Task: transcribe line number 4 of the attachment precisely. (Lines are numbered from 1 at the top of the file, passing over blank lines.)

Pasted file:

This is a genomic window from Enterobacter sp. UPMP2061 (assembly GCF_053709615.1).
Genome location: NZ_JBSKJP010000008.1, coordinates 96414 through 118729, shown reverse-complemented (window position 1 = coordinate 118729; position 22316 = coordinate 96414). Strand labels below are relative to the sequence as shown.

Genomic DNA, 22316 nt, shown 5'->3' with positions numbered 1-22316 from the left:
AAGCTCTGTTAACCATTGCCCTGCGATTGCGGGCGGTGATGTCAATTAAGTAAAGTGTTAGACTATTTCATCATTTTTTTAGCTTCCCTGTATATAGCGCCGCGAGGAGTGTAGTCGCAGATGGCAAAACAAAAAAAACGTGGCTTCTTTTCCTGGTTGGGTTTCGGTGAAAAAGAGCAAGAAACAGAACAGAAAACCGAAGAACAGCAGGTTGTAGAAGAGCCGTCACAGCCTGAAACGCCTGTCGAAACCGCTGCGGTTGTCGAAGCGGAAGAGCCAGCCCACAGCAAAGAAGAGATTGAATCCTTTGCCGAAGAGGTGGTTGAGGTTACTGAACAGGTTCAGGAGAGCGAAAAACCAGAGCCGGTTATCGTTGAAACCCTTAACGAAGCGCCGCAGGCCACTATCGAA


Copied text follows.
AAGCTCTGTTAACCATTGCCCTGCGATTGCGGGCGGTGATGTCAATTAAGTAAAGTGTTAGACTATTTCATCATTTTTTTAGCTTCCCTGTATATAGCGCCGCGAGGAGTGTAGTCGCAGATGGCAAAACAAAAAAAACGTGGCTTCTTTTCCTGGTTGGGTTTCGGTGAAAAAGAGCAAGAAACAGAACAGAAAACCGAAGAACAGCAGGTTGTAGAAGAGCCGTCACAGCCTGAAACGCCTGTCGAAACCGCTGCGGTTGTCGAAGCGGAAGAGCCAGCCCACAGCAAAGAAGAGATTGAATCCTTTGCCGAAGAGGTGGTTGAGGTTACTGAACAGGTTCAGGAGAGCGAAAAACCAGAGCCGGTTATCGTTGAAACCCTTAACGAAGCGCCGCAGGCCACTATCGAA